This is one of those projects that I thought would take a few hours. It was a small room so I thought I could knock it out in a morning. WRONG! This took me all morning, all afternoon, and all evening. I have never been in a small space for that small amount of time!!! Here is how I “gotter done”:
#1 – Painted the wall the lighter color.
(Excuse the towels, I had guests come to stay the night after step one so I had to put some towels back) I wanted the stripes to be white to help make the white toilet and tub pop and I wanted the other stripes to be a light sand color. I used what I had left of my favorite Valspar color Oatbran. I have used it in my guest bedroom, my master bathroom, and recently in my master bedroom. My hope was that the mixture of sand and white would make my white with creme swirled countertop blend in. (It really sounds hideous, but the swirls are subtle)
The wall was painted all white for the base coat. I had to do two coats.
#2 – Tape stripes on the wall
To do this I used a long level, tape, and tape measure. I wanted to do thin stripes, so in order to make it easier on my self I purchased the thickest sized painters tape and just used that to be the width of the stripes. I measured 6 inches between each one. I would use the tape measure to mark a few spots and then I would make a line down the wall using my level and a pencil. I taped right above the pencil so I could still erase it. After erasing the pencil, I used an old credit card to smooth out the tape. This process took forever. I got a Black and Decker laser level for a gift a few weeks afterwards. It would have made this task sooo much easier. The hardest part was around the toilet because I was too stubborn to take it out.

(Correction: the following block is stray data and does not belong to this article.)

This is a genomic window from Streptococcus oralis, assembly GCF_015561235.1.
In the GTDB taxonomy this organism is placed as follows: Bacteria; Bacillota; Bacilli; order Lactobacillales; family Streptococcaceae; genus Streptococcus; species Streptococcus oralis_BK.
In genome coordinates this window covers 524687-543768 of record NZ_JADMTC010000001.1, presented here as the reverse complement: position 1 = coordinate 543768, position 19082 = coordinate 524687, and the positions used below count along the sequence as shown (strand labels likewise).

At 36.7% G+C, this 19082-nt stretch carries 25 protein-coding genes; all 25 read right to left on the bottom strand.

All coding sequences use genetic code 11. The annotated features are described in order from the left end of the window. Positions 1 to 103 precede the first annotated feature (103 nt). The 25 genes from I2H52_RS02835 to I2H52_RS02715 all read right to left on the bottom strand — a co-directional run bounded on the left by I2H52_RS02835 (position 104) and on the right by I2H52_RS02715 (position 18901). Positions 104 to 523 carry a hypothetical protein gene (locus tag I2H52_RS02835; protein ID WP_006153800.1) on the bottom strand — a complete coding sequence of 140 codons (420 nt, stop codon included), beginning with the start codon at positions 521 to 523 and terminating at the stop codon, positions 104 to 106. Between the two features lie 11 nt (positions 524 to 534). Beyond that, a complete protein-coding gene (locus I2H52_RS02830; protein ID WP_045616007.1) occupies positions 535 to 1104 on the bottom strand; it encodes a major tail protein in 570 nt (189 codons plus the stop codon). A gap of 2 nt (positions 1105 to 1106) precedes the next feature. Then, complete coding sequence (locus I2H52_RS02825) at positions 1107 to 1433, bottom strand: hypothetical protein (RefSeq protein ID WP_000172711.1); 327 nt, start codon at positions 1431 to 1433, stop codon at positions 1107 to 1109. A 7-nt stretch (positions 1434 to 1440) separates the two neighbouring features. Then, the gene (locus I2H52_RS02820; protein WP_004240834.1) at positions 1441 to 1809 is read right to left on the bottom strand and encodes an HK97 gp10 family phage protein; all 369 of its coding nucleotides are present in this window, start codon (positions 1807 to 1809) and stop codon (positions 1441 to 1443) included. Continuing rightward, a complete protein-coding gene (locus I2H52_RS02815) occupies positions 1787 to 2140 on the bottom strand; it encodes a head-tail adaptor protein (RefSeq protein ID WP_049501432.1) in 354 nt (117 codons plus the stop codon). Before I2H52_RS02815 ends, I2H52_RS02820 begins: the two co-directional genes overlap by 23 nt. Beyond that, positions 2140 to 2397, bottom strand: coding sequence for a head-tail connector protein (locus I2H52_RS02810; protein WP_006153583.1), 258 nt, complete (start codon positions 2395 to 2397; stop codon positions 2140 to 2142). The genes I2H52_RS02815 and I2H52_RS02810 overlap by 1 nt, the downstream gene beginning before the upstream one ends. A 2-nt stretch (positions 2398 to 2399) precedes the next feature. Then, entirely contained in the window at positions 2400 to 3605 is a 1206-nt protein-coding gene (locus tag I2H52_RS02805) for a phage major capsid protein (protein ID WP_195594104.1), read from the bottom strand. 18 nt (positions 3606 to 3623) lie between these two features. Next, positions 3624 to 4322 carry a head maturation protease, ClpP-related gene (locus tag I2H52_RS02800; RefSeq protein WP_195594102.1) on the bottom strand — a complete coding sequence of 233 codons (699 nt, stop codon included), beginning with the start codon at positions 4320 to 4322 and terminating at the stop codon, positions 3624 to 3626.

#3 Paint another coat of white over the stripes
This step is crucial. The wall was painted with two coats of white and now the painters tape is covering where I wanted there to be white stripes. If I just started painting with the other color, some of the sand color would bleed through the tape. The credit card smoothing helps but it’s not 100%. Not only does painting another coat of white over the tape allow the bleed through paint to be the same color as what you want the stripe to be under the tape, but it also seals it off so there is no bleed through when you paint the second color.
#4 – Paint two coats of the second color
Roll your roller side to side instead of up and down. This helps prevent bleed through just in case step #2 and #3 precautions wouldn’t work. If you roll up and down it can sometimes pull up the tape.
#5 – Let the second coat dry a little but before it completely dries, take the tape off.
#6 - Touch up any mistakes with a tiny artist’s paint brush
#7 – Take a nap or go order a pizza because you have worked hard at this point. Then come back and enjoy your finished product!
Thanks for reading! There is more to come….